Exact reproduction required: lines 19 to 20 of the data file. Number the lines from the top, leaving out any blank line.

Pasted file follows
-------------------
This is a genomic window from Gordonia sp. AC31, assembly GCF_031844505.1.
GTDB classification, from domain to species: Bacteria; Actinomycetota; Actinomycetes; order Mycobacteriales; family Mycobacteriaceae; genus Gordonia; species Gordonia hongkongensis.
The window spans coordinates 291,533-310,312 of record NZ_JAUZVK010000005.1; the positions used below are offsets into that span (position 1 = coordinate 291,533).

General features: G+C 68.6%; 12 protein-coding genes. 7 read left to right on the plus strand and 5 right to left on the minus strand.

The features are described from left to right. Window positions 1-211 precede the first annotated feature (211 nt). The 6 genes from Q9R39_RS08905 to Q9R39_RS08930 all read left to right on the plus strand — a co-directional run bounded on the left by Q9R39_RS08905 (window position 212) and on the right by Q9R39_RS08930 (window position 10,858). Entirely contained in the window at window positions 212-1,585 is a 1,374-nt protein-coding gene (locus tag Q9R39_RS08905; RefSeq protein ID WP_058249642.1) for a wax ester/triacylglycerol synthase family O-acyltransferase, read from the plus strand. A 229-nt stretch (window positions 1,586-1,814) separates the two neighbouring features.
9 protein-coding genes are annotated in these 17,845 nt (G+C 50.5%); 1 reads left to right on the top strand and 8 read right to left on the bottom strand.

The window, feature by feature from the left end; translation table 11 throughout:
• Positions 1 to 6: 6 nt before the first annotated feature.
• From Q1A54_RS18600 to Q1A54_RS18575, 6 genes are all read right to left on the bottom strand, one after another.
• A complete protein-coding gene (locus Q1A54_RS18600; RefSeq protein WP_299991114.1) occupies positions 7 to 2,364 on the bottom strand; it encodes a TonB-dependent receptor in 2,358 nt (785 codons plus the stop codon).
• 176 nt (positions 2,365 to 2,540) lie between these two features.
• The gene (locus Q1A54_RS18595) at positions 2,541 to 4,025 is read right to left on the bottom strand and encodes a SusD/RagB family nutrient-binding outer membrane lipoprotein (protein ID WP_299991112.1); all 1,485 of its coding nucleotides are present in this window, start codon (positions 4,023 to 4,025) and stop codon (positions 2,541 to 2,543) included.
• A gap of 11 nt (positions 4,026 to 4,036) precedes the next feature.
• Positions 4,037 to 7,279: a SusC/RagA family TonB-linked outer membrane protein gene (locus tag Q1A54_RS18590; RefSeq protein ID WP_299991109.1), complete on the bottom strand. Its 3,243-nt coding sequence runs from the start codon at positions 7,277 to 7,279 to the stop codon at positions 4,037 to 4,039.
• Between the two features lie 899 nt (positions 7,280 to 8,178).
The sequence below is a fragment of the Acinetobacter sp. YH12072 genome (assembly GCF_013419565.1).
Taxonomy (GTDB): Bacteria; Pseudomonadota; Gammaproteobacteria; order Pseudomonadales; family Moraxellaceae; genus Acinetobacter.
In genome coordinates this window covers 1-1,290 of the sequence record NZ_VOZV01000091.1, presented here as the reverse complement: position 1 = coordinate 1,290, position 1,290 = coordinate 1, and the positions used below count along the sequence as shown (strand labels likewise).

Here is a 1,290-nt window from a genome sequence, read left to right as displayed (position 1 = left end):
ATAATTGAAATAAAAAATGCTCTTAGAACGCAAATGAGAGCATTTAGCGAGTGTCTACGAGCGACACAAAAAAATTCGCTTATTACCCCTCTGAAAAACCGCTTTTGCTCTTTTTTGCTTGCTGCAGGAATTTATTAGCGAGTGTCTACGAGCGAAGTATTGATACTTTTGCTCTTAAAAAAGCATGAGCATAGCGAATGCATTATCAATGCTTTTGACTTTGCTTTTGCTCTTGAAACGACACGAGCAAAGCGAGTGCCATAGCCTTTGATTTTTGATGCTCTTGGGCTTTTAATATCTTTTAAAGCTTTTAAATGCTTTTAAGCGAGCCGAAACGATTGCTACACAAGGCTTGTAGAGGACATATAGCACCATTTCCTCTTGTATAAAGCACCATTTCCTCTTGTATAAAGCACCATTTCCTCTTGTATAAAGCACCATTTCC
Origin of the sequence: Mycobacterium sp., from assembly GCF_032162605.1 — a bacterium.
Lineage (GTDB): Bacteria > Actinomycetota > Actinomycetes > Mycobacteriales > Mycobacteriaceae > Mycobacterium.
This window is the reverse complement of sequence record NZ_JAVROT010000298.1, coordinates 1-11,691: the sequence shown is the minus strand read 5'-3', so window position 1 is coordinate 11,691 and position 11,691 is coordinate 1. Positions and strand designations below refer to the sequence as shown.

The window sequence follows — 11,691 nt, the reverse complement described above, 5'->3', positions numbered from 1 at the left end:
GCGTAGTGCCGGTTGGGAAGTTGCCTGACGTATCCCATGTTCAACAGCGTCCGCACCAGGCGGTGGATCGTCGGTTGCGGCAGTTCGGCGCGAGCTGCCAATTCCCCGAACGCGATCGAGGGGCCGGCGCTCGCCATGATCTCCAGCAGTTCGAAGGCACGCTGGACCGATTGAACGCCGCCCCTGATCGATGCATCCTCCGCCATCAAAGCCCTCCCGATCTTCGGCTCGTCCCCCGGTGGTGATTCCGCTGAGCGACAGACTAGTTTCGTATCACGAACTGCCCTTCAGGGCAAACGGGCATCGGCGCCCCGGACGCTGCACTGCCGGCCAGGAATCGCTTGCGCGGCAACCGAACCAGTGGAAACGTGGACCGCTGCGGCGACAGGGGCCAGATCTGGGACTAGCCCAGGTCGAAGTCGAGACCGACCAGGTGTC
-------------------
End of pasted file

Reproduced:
Here is a 1,290-nt window from a genome sequence, read left to right as displayed (position 1 = left end):
ATAATTGAAATAAAAAATGCTCTTAGAACGCAAATGAGAGCATTTAGCGAGTGTCTACGAGCGACACAAAAAAATTCGCTTATTACCCCTCTGAAAAACCGCTTTTGCTCTTTTTTGCTTGCTGCAGGAATTTATTAGCGAGTGTCTACGAGCGAAGTATTGATACTTTTGCTCTTAAAAAAGCATGAGCATAGCGAATGCATTATCAATGCTTTTGACTTTGCTTTTGCTCTTGAAACGACACGAGCAAAGCGAGTGCCATAGCCTTTGATTTTTGATGCTCTTGGGCTTTTAATATCTTTTAAAGCTTTTAAATGCTTTTAAGCGAGCCGAAACGATTGCTACACAAGGCTTGTAGAGGACATATAGCACCATTTCCTCTTGTATAAAGCACCATTTCCTCTTGTATAAAGCACCATTTCCTCTTGTATAAAGCACCATTTCC